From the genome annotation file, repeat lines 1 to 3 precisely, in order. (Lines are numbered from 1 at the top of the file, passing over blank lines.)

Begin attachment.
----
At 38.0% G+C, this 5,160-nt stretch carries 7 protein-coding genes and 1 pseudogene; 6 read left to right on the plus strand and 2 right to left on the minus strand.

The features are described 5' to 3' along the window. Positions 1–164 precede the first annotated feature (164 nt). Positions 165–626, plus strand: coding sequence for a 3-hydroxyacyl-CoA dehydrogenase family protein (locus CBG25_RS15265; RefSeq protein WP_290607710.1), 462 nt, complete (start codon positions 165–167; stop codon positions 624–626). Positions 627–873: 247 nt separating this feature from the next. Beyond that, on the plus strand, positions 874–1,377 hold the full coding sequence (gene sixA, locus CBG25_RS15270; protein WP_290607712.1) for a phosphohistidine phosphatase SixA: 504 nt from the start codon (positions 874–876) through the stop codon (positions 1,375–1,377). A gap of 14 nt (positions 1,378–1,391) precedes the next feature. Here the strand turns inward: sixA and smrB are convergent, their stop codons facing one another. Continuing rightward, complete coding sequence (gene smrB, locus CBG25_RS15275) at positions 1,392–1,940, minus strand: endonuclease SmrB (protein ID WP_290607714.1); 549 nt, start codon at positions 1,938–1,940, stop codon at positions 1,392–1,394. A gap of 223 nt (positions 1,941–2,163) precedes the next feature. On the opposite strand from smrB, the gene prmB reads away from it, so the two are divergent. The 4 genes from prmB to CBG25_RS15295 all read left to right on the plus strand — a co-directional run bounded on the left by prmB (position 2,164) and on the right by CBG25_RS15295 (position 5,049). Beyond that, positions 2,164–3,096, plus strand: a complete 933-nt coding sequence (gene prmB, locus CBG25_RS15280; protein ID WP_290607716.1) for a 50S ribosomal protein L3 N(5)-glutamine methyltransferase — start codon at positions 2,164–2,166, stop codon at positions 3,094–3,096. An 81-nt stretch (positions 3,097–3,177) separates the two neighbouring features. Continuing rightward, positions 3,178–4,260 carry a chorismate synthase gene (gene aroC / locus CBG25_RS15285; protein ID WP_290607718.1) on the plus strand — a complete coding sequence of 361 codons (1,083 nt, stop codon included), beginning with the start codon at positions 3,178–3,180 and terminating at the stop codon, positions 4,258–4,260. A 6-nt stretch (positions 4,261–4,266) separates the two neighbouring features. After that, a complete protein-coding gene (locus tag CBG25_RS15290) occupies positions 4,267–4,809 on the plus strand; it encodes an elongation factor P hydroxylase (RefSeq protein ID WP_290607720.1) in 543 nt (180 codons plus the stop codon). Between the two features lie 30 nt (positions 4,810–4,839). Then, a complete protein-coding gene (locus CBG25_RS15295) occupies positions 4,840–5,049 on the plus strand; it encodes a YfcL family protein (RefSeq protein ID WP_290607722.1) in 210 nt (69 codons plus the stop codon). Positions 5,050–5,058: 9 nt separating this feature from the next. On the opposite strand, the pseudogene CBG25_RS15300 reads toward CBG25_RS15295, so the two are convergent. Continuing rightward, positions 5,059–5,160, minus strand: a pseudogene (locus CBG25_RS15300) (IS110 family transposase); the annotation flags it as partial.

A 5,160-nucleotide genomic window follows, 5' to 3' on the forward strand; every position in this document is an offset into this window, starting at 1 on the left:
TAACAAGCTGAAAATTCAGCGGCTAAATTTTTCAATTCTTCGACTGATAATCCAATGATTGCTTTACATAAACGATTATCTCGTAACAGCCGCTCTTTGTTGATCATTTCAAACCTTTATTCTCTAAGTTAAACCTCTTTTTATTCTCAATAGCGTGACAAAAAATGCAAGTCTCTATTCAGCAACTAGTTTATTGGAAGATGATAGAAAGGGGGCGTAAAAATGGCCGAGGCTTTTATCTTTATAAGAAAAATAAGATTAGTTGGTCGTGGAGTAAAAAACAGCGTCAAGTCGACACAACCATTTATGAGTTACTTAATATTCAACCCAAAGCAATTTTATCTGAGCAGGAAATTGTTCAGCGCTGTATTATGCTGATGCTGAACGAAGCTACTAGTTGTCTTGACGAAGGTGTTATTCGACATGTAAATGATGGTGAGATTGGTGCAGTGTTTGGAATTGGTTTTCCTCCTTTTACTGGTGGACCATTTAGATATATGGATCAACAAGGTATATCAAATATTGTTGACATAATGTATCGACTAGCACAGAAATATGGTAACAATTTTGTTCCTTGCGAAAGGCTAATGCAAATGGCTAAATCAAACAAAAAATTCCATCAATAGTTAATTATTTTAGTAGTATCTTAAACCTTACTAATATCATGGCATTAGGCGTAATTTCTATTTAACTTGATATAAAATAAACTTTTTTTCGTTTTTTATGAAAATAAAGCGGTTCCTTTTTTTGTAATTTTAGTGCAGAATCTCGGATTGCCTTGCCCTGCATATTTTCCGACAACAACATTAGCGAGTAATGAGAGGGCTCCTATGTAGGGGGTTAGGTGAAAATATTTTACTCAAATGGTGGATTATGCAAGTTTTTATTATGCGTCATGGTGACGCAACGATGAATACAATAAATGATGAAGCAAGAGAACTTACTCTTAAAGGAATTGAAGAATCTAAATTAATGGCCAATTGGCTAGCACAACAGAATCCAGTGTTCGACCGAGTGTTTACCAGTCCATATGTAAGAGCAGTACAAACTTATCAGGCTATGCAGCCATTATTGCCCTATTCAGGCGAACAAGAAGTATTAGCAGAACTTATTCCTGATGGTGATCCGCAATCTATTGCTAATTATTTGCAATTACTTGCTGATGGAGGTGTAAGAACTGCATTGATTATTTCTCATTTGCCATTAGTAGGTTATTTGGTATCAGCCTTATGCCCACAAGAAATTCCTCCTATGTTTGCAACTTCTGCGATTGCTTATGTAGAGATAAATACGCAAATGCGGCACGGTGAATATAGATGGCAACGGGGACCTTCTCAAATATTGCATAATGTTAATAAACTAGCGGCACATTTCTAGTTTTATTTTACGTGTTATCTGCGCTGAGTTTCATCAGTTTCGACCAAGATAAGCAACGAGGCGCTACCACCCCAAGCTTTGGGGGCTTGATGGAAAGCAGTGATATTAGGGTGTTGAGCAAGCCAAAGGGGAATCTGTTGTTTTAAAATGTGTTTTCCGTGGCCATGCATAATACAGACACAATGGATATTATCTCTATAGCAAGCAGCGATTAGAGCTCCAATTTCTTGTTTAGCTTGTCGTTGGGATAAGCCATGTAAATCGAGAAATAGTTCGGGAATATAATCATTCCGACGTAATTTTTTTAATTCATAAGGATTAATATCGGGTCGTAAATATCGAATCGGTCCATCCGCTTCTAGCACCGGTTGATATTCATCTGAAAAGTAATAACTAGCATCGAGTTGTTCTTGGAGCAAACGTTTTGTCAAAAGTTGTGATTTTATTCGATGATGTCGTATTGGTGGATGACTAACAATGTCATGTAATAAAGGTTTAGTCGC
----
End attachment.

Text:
At 38.0% G+C, this 5,160-nt stretch carries 7 protein-coding genes and 1 pseudogene; 6 read left to right on the plus strand and 2 right to left on the minus strand.

The features are described 5' to 3' along the window. Positions 1–164 precede the first annotated feature (164 nt). Positions 165–626, plus strand: coding sequence for a 3-hydroxyacyl-CoA dehydrogenase family protein (locus CBG25_RS15265; RefSeq protein WP_290607710.1), 462 nt, complete (start codon positions 165–167; stop codon positions 624–626). Positions 627–873: 247 nt separating this feature from the next. Beyond that, on the plus strand, positions 874–1,377 hold the full coding sequence (gene sixA, locus CBG25_RS15270; protein WP_290607712.1) for a phosphohistidine phosphatase SixA: 504 nt from the start codon (positions 874–876) through the stop codon (positions 1,375–1,377). A gap of 14 nt (positions 1,378–1,391) precedes the next feature. Here the strand turns inward: sixA and smrB are convergent, their stop codons facing one another. Continuing rightward, complete coding sequence (gene smrB, locus CBG25_RS15275) at positions 1,392–1,940, minus strand: endonuclease SmrB (protein ID WP_290607714.1); 549 nt, start codon at positions 1,938–1,940, stop codon at positions 1,392–1,394. A gap of 223 nt (positions 1,941–2,163) precedes the next feature. On the opposite strand from smrB, the gene prmB reads away from it, so the two are divergent. The 4 genes from prmB to CBG25_RS15295 all read left to right on the plus strand — a co-directional run bounded on the left by prmB (position 2,164) and on the right by CBG25_RS15295 (position 5,049). Beyond that, positions 2,164–3,096, plus strand: a complete 933-nt coding sequence (gene prmB, locus CBG25_RS15280; protein ID WP_290607716.1) for a 50S ribosomal protein L3 N(5)-glutamine methyltransferase — start codon at positions 2,164–2,166, stop codon at positions 3,094–3,096. An 81-nt stretch (positions 3,097–3,177) separates the two neighbouring features. Continuing rightward, positions 3,178–4,260 carry a chorismate synthase gene (gene aroC / locus CBG25_RS15285; protein ID WP_290607718.1) on the plus strand — a complete coding sequence of 361 codons (1,083 nt, stop codon included), beginning with the start codon at positions 3,178–3,180 and terminating at the stop codon, positions 4,258–4,260. A 6-nt stretch (positions 4,261–4,266) separates the two neighbouring features. After that, a complete protein-coding gene (locus tag CBG25_RS15290) occupies positions 4,267–4,809 on the plus strand; it encodes an elongation factor P hydroxylase (RefSeq protein ID WP_290607720.1) in 543 nt (180 codons plus the stop codon). Between the two features lie 30 nt (positions 4,810–4,839). Then, a complete protein-coding gene (locus CBG25_RS15295) occupies positions 4,840–5,049 on the plus strand; it encodes a YfcL family protein (RefSeq protein ID WP_290607722.1) in 210 nt (69 codons plus the stop codon). Positions 5,050–5,058: 9 nt separating this feature from the next. On the opposite strand, the pseudogene CBG25_RS15300 reads toward CBG25_RS15295, so the two are convergent. Continuing rightward, positions 5,059–5,160, minus strand: a pseudogene (locus CBG25_RS15300) (IS110 family transposase); the annotation flags it as partial.

A 5,160-nucleotide genomic window follows, 5' to 3' on the forward strand; every position in this document is an offset into this window, starting at 1 on the left: